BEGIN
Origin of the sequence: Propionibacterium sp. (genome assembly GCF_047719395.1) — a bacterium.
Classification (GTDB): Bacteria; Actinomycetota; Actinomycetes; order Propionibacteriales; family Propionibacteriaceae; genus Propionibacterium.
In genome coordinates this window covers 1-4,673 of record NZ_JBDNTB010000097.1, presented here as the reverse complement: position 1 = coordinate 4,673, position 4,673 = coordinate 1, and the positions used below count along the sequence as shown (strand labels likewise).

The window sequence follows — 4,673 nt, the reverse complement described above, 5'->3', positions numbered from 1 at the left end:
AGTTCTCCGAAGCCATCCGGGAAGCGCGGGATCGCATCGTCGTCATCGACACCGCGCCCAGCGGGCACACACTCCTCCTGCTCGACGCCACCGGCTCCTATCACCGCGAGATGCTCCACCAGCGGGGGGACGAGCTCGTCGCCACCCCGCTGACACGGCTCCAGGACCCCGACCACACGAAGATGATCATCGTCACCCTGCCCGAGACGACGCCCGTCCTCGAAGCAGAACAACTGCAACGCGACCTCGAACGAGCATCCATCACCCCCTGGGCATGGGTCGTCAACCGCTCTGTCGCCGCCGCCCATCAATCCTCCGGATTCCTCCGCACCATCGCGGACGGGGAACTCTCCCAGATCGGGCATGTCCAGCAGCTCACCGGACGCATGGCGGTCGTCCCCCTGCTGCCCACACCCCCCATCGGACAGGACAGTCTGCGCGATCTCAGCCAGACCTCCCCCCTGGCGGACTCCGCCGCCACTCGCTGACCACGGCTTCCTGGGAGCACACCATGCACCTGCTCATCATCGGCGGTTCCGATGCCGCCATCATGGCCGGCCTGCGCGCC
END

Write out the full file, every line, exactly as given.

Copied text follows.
Origin of the sequence: Propionibacterium sp. (genome assembly GCF_047719395.1) — a bacterium.
Classification (GTDB): Bacteria; Actinomycetota; Actinomycetes; order Propionibacteriales; family Propionibacteriaceae; genus Propionibacterium.
In genome coordinates this window covers 1-4,673 of record NZ_JBDNTB010000097.1, presented here as the reverse complement: position 1 = coordinate 4,673, position 4,673 = coordinate 1, and the positions used below count along the sequence as shown (strand labels likewise).

The window sequence follows — 4,673 nt, the reverse complement described above, 5'->3', positions numbered from 1 at the left end:
AGTTCTCCGAAGCCATCCGGGAAGCGCGGGATCGCATCGTCGTCATCGACACCGCGCCCAGCGGGCACACACTCCTCCTGCTCGACGCCACCGGCTCCTATCACCGCGAGATGCTCCACCAGCGGGGGGACGAGCTCGTCGCCACCCCGCTGACACGGCTCCAGGACCCCGACCACACGAAGATGATCATCGTCACCCTGCCCGAGACGACGCCCGTCCTCGAAGCAGAACAACTGCAACGCGACCTCGAACGAGCATCCATCACCCCCTGGGCATGGGTCGTCAACCGCTCTGTCGCCGCCGCCCATCAATCCTCCGGATTCCTCCGCACCATCGCGGACGGGGAACTCTCCCAGATCGGGCATGTCCAGCAGCTCACCGGACGCATGGCGGTCGTCCCCCTGCTGCCCACACCCCCCATCGGACAGGACAGTCTGCGCGATCTCAGCCAGACCTCCCCCCTGGCGGACTCCGCCGCCACTCGCTGACCACGGCTTCCTGGGAGCACACCATGCACCTGCTCATCATCGGCGGTTCCGATGCCGCCATCATGGCCGGCCTGCGCGCC